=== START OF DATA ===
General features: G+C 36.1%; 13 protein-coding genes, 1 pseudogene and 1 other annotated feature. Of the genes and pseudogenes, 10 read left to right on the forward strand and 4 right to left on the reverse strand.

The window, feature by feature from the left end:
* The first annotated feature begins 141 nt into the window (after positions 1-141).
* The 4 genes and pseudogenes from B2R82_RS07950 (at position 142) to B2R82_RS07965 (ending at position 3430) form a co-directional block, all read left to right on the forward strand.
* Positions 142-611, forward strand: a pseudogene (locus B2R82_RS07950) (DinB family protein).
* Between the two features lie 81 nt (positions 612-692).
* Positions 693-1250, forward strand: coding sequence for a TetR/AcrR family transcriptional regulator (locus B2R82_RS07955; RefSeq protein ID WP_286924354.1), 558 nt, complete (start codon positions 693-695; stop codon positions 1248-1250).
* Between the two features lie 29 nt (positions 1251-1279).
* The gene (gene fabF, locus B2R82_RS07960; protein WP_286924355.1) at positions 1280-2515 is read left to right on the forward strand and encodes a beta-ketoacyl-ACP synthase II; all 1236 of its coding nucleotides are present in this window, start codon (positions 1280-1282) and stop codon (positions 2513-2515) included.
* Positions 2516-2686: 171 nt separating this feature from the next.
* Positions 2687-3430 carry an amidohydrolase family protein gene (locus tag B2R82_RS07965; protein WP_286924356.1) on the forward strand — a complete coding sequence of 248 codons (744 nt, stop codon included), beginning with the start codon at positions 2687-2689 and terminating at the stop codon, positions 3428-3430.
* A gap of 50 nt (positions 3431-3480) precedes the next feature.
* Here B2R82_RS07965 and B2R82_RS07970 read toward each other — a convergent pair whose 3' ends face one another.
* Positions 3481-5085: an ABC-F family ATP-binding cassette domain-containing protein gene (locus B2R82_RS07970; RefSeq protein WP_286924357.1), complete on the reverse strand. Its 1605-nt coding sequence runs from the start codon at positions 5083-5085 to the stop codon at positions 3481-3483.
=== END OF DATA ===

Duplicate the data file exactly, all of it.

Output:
General features: G+C 36.1%; 13 protein-coding genes, 1 pseudogene and 1 other annotated feature. Of the genes and pseudogenes, 10 read left to right on the forward strand and 4 right to left on the reverse strand.

The window, feature by feature from the left end:
* The first annotated feature begins 141 nt into the window (after positions 1-141).
* The 4 genes and pseudogenes from B2R82_RS07950 (at position 142) to B2R82_RS07965 (ending at position 3430) form a co-directional block, all read left to right on the forward strand.
* Positions 142-611, forward strand: a pseudogene (locus B2R82_RS07950) (DinB family protein).
* Between the two features lie 81 nt (positions 612-692).
* Positions 693-1250, forward strand: coding sequence for a TetR/AcrR family transcriptional regulator (locus B2R82_RS07955; RefSeq protein ID WP_286924354.1), 558 nt, complete (start codon positions 693-695; stop codon positions 1248-1250).
* Between the two features lie 29 nt (positions 1251-1279).
* The gene (gene fabF, locus B2R82_RS07960; protein WP_286924355.1) at positions 1280-2515 is read left to right on the forward strand and encodes a beta-ketoacyl-ACP synthase II; all 1236 of its coding nucleotides are present in this window, start codon (positions 1280-1282) and stop codon (positions 2513-2515) included.
* Positions 2516-2686: 171 nt separating this feature from the next.
* Positions 2687-3430 carry an amidohydrolase family protein gene (locus tag B2R82_RS07965; protein WP_286924356.1) on the forward strand — a complete coding sequence of 248 codons (744 nt, stop codon included), beginning with the start codon at positions 2687-2689 and terminating at the stop codon, positions 3428-3430.
* A gap of 50 nt (positions 3431-3480) precedes the next feature.
* Here B2R82_RS07965 and B2R82_RS07970 read toward each other — a convergent pair whose 3' ends face one another.
* Positions 3481-5085: an ABC-F family ATP-binding cassette domain-containing protein gene (locus B2R82_RS07970; RefSeq protein WP_286924357.1), complete on the reverse strand. Its 1605-nt coding sequence runs from the start codon at positions 5083-5085 to the stop codon at positions 3481-3483.